Nice work bill
Gotta give denise his due
He treds were few will

#20 buddy ny

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Posted 25 January 2021 - 10:30 PM

Dennis,,, auto corrrect

#21 Highburymark

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Posted 30 January 2021 - 12:04 PM

Fine article, Bill. As far as I know GPC's corrects for aberrations introduced by prisms therefore using a prism-free binoviewer with a standard GPC should make those aberrations visible because are introduced by the GPC itself. One can see this effect, for example, by using of a GPC as if it were a Barlow lens. Have you observed something like this ?


This is an interesting point. I was binoviewing the Moon this week with Zeiss apo BV, Delite 18.2 eyepieces, Tak FC-100 and 2.6x GPC - and didn’t notice any aberrations, but I wasn’t looking for them. Next time I’ll compare the GPC views with those through a standard barlow
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#22 Highburymark

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Posted 31 January 2021 - 03:38 PM

Can someone more optically knowledgeable than me chime in on the point raised by krakatoa1883? Ideally, should GPCs only be used with prism binoviewers?

Thanks for a very thorough review Bill.

#23 Jeff B

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Posted 01 February 2021 - 04:01 PM

So your point is since the CZAS Bino is essentially prism-free (given only a cube prims for beam splitting), that using a GPC/OCA that corrects for the spherochromatism of the prisms should now introduce errors.  Makes sense but I have never tried.  While I have GPC/OCAs from Baader and William Optics, more often then not I use a standard Barlow when I am using a bino at high magnification.  So I have not tested to try and see if a GPC/OCA with the CSAZ introduces anything.  Interesting point though.

I have done exactly this with DPAC testing of the 1.25 & 1.70X GPCs and CZAS (both samples) & Zeiss 30mm viewers.  In DPAC, I've seen no SA degradation or improvement with any combination of GPC and viewer which is what I've seen visually as well.  If there are differences, they would appear to undetectable in DPAC and visually.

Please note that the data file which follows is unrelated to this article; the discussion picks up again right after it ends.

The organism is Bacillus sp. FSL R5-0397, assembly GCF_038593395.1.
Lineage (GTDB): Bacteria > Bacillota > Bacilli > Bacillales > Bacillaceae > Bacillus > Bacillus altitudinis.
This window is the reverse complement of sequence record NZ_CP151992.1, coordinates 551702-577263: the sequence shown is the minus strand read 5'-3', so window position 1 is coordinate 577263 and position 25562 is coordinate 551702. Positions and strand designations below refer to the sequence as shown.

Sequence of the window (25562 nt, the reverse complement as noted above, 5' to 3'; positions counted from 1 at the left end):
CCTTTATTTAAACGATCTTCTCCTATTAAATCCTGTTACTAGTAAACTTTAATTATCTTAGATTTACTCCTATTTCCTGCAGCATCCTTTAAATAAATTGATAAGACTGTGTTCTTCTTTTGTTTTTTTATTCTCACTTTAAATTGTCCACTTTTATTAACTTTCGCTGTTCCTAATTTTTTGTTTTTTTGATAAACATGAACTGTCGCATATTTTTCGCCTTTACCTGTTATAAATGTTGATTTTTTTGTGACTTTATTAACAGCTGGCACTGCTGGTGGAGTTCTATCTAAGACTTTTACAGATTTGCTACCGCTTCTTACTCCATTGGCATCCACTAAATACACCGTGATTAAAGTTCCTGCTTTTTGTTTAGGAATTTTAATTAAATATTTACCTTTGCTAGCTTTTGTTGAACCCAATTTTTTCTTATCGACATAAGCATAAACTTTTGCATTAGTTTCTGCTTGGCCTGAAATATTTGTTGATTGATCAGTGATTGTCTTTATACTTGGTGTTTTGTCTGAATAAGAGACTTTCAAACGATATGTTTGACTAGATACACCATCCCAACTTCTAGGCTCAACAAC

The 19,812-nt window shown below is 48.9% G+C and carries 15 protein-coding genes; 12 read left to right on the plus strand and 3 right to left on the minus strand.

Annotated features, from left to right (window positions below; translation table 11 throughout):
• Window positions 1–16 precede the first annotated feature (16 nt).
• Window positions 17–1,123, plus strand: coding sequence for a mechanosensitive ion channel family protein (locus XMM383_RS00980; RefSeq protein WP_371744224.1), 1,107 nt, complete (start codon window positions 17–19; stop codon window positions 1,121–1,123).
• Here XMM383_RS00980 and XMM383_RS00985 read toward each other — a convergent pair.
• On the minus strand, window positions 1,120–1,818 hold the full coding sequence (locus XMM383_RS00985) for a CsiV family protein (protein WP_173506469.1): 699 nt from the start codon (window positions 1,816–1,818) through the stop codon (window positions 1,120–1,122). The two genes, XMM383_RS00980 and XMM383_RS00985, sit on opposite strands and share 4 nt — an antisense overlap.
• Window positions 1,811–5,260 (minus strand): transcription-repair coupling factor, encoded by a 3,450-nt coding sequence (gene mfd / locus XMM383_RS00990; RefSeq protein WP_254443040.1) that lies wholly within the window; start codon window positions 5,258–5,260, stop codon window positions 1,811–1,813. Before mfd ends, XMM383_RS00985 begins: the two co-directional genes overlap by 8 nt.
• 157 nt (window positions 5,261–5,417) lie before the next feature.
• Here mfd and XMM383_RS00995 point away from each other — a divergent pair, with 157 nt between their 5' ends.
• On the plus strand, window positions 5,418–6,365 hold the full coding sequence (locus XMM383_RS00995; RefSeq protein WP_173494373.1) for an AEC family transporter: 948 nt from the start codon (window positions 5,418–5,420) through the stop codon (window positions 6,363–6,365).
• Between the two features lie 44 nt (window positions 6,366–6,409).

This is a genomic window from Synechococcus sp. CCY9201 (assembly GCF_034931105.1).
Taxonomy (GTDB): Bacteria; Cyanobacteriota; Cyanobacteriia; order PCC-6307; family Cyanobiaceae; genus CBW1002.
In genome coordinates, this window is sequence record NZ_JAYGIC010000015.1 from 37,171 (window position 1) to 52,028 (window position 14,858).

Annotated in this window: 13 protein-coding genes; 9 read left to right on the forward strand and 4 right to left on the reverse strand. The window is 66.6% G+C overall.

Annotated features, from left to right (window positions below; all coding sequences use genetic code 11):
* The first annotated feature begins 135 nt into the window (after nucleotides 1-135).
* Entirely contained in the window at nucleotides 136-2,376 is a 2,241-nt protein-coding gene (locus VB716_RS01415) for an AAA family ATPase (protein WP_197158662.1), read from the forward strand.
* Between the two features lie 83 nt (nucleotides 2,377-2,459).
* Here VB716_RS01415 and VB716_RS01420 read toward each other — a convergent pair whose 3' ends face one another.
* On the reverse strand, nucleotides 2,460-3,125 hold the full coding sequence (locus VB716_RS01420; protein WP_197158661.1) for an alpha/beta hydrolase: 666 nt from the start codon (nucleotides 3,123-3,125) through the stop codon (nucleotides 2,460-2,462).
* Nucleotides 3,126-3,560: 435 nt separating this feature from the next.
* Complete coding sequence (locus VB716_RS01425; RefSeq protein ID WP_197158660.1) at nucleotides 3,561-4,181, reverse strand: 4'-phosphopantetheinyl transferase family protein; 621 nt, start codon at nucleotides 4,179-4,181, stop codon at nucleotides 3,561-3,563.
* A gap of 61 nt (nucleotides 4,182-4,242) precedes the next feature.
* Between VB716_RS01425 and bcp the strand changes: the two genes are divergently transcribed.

Having said that, I felt the minor color error in the blue side of the spectrum was slightly improved with the 1.7X GPC with the Zeiss 30mm viewer in both DPAC and visually.  My CZAS displays only the slightest bit of blue error (beam splitter?) and it is gone with the 1.7X GPC...but SA correction is unchanged (visually & DPAC).   This is also consistent with what I see (or don't see really) with Denks Power Switch/OCS "Super System".

 

Jeff


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#24 BillP

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Posted 01 February 2021 - 04:09 PM

Yes.  Similar to if you were to use a coma corrector on a main objective without coma that aberrations should then be introduced.  But the grand assumption here is that the particular GPC/OCA is actually doing more than simply amplifying like a Barlow, as some may claim.



#25 BillP

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Posted 02 February 2021 - 04:16 PM

I have done exactly this with DPAC testing of the 1.25 & 1.70X GPCs and CZAS (both samples) & Zeiss 30mm viewers.  In DPAC, I've seen no SA degradation or improvement with any combination of GPC and viewer which is what I've seen visually as well.  If there are differences, they would appear to undetectable in DPAC and visually.

 

Having said that, I felt the minor color error in the blue side of the spectrum was slightly improved with the 1.7X GPC with the Zeiss 30mm viewer in both DPAC and visually.  My CZAS displays only the slightest bit of blue error (beam splitter?) and it is gone with the 1.7X GPC...but SA correction is unchanged (visually & DPAC).   This is also consistent with what I see (or don't see really) with Denks Power Switch/OCS "Super System".